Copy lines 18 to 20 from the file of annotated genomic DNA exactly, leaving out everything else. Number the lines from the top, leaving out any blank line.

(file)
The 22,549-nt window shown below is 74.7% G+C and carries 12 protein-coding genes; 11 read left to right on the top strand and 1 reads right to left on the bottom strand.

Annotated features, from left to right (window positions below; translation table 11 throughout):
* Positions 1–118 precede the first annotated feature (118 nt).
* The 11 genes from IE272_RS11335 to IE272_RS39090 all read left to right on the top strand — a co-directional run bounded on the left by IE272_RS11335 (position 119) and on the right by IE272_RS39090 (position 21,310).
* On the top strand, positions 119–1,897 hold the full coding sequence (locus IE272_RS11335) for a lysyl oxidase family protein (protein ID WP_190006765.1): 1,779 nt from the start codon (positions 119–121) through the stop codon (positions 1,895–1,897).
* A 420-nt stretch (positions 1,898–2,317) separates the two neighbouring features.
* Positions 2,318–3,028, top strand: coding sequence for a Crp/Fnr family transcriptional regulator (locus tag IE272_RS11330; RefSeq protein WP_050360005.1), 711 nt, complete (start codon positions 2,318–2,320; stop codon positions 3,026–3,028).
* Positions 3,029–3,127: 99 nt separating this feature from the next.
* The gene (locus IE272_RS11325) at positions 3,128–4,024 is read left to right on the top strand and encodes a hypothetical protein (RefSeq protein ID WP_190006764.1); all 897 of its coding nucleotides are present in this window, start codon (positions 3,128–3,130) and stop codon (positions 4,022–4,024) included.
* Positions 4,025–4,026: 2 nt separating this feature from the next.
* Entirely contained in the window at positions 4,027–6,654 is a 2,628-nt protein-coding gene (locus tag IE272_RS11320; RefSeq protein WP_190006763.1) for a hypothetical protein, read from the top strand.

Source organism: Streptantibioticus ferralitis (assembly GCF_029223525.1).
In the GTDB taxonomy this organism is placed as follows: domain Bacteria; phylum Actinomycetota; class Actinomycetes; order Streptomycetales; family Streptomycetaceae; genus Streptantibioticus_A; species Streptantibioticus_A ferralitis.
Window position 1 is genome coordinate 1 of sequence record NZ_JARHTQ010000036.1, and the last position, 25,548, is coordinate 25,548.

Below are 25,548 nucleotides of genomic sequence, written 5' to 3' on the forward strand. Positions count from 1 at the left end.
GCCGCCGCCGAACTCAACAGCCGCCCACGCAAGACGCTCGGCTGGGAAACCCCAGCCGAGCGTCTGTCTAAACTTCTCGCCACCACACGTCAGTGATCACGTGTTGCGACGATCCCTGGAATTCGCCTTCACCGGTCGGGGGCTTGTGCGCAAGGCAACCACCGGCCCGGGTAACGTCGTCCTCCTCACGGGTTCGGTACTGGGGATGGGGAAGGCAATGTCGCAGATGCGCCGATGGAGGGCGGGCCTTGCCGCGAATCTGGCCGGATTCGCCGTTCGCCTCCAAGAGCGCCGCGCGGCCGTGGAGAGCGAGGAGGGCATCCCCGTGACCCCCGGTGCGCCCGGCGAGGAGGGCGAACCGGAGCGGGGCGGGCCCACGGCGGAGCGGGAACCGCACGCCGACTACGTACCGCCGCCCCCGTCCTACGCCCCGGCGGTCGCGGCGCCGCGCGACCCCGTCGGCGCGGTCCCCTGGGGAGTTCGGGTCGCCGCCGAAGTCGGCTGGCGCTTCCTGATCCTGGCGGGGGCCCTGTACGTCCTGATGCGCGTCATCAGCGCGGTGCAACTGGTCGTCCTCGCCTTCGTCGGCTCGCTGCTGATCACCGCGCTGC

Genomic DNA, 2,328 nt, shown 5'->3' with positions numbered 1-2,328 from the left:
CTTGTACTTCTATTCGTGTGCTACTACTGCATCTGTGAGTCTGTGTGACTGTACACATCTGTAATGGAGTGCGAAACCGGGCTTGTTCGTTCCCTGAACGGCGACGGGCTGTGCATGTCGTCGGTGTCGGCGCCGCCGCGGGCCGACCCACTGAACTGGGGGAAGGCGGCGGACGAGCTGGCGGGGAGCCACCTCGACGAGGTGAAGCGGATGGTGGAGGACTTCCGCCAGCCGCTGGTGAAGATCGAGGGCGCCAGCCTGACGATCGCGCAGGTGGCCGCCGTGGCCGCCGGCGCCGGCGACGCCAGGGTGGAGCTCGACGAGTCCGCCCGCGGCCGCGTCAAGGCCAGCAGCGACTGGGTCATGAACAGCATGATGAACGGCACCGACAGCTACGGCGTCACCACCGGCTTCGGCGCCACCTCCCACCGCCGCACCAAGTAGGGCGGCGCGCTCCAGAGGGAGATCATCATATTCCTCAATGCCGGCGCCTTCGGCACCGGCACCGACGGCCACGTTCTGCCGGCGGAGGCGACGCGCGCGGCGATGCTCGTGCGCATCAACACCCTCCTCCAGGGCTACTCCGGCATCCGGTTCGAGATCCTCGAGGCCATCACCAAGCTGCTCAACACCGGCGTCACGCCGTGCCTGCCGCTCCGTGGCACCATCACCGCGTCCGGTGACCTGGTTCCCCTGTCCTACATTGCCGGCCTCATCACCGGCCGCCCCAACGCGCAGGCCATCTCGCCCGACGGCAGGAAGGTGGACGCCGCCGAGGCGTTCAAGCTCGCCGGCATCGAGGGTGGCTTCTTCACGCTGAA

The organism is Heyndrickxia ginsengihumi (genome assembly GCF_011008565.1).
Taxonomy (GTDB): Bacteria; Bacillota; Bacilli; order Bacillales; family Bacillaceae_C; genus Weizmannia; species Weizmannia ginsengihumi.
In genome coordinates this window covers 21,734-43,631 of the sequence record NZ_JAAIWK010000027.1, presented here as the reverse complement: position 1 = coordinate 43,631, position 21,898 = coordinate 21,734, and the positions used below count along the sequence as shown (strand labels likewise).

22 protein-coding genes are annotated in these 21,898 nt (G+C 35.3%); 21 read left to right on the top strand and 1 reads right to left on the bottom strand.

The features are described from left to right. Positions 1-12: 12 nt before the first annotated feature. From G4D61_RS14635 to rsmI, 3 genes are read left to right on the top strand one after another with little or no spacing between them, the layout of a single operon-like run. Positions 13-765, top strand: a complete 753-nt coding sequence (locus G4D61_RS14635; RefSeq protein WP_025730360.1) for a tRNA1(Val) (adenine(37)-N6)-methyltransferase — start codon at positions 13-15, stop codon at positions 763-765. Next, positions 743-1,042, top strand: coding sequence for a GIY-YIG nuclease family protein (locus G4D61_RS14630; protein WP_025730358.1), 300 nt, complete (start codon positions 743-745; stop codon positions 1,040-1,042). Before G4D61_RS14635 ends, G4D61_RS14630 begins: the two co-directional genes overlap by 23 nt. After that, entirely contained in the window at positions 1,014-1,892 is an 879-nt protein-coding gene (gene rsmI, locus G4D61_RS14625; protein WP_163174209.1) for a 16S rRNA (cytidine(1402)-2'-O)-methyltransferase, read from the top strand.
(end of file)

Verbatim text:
CTTGTACTTCTATTCGTGTGCTACTACTGCATCTGTGAGTCTGTGTGACTGTACACATCTGTAATGGAGTGCGAAACCGGGCTTGTTCGTTCCCTGAACGGCGACGGGCTGTGCATGTCGTCGGTGTCGGCGCCGCCGCGGGCCGACCCACTGAACTGGGGGAAGGCGGCGGACGAGCTGGCGGGGAGCCACCTCGACGAGGTGAAGCGGATGGTGGAGGACTTCCGCCAGCCGCTGGTGAAGATCGAGGGCGCCAGCCTGACGATCGCGCAGGTGGCCGCCGTGGCCGCCGGCGCCGGCGACGCCAGGGTGGAGCTCGACGAGTCCGCCCGCGGCCGCGTCAAGGCCAGCAGCGACTGGGTCATGAACAGCATGATGAACGGCACCGACAGCTACGGCGTCACCACCGGCTTCGGCGCCACCTCCCACCGCCGCACCAAGTAGGGCGGCGCGCTCCAGAGGGAGATCATCATATTCCTCAATGCCGGCGCCTTCGGCACCGGCACCGACGGCCACGTTCTGCCGGCGGAGGCGACGCGCGCGGCGATGCTCGTGCGCATCAACACCCTCCTCCAGGGCTACTCCGGCATCCGGTTCGAGATCCTCGAGGCCATCACCAAGCTGCTCAACACCGGCGTCACGCCGTGCCTGCCGCTCCGTGGCACCATCACCGCGTCCGGTGACCTGGTTCCCCTGTCCTACATTGCCGGCCTCATCACCGGCCGCCCCAACGCGCAGGCCATCTCGCCCGACGGCAGGAAGGTGGACGCCGCCGAGGCGTTCAAGCTCGCCGGCATCGAGGGTGGCTTCTTCACGCTGAA

The organism is Heyndrickxia ginsengihumi (genome assembly GCF_011008565.1).
Taxonomy (GTDB): Bacteria; Bacillota; Bacilli; order Bacillales; family Bacillaceae_C; genus Weizmannia; species Weizmannia ginsengihumi.